Of all the hair types to fake, dare we say full hair is the least difficult to pull off—major props to Volume Spray and Thinning Hair Supplements for changing the thin hair game. Yet when hair falls flat as a result of excess grease or oil, salvaging any ounce of oomph is out of the question. *All oily-haired girls nod* With the help of Dr. Lamees Hamdan, founder of organic skincare line Shiffa, we're helping re-write that tragic story to have a slippery-free ending. Start with our Oily Hair Supplements then take note of Dr. Lamees' advice on how to test for oily hair, the dietary changes that could potentially reduce oil, and more tips on cutting grease, ahead.
1. Do a Hair Test
A great test to see if you have oily hair is to take a strand of hair, drop the hair into a glass of water. If the hair floats, it means it’s either healthy or a bit oily, but if it sinks to the bottom, it means it’s dry.
2. Skip the Sugar
In a lifetime, your hair can change over the years, so you might have had an oily scalp in your youth, but find that as you age it becomes less oily. You can be genetically prone to an oily scalp, just like some people get acne while others do not. However, external factors like hot temperatures, humidity, and exercise (especially if you sweat) can contribute to the oiliness. At the root of the problem could also be hormones, certain medications, and diet, especially one that is heavy on the refined sugars. Oily-haired girls should cut out excessive carbs, refined sugars and perhaps even diary—these tend to cause an oily scalp as well as oily skin.
3. Make Small Dietary Changes
Eat foods rich in Vitamin B (which helps regulate the amount of sebum produced), like fish, lean meats, poultry, beans and leafy green vegetables. I find green tea, zinc, and a combination of B Vitamins (such as B6 and B2) helps. We can sometimes help make our hair and scalp less oily with diet, but if you are prone to an oily scalp, don’t get disappointed if the new diet doesn’t produce as much of a change as you would like. We should try to do what’s best for our bodies while still accepting our bodies (and scalps) as they are.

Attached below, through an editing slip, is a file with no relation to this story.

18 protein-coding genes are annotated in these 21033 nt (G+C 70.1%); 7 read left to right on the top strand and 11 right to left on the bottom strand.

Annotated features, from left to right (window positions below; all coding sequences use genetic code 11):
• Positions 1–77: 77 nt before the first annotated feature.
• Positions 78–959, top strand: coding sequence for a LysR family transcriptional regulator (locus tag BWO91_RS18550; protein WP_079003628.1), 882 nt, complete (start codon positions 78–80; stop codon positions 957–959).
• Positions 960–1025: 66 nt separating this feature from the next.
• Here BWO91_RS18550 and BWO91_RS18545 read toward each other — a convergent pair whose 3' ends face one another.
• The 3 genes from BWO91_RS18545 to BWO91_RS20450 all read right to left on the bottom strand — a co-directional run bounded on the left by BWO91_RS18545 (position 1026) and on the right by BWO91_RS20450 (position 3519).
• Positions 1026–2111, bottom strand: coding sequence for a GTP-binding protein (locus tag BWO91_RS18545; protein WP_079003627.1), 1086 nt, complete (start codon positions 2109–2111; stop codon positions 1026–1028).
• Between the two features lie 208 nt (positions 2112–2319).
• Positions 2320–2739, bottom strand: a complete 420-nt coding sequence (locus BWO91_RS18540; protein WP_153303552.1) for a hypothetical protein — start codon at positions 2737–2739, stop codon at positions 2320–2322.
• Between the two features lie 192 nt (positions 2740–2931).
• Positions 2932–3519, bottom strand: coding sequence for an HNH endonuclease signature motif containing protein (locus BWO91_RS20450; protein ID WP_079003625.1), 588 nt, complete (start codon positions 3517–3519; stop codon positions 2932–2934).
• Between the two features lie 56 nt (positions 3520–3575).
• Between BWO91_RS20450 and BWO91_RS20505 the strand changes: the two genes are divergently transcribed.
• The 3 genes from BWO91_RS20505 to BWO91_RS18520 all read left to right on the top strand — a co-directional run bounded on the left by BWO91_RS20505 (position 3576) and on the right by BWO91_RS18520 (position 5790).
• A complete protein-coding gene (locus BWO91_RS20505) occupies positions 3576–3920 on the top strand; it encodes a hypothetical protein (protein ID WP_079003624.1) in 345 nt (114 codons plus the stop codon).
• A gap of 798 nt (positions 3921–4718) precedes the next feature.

4. Wash Every Day, If You Need To
It depends on the degree of oiliness and the type of shampoo used, but usually I like to have my clients start by washing their hair every other day with OUAI Clean Shampoo (it's gentle on the hair and doesn’t strip the moisture or color). Most find this to be enough, but if you feel your hair is still oily then try washing every day, but shampoo it only once. It’s a myth that shampooing your hair every day will make it oilier—as long as you use the right product. Avoid any products that contain excessive oils or weigh down the hair. Anything that is harsh and causes excessive dryness and irritation to the scalp should also be avoided.
5. Use a DIY Scalp Scrub
The best way to maintain good scalp health is to clean it frequently. You would never skip washing your oily skin for days—the same applies to hair. A simple DIY scalp scrub I like includes some brown sugar, freshly squeezed lemon, and a few drops of olive oil. You can add a drop of tea tree essential oil too if you have an itchy, dandruff-y scalp.
6. Comb, Don't Brush
Brushing your hair is something you need to do (otherwise you get tangles!). However, it is the type of brush or comb you use that really makes a difference in your scalp and hair. For oily-haired clients, I recommend a double dipped wide-tooth comb (or any wide-tooth comb with smooth edges, to not tear your hair). Regular brushes tend to make my hair more oily (yes, I am an oily-haired girl myself).
7. Be Patient
Your period can contribute to oily hair, and it usually does, because it’s hormone related. There is usually a hormonal surge just before your period and this can contribute to an oily scalp. Try using a dry shampoo if the oiliness is excessive, otherwise this excess oiliness only lasts for a few days.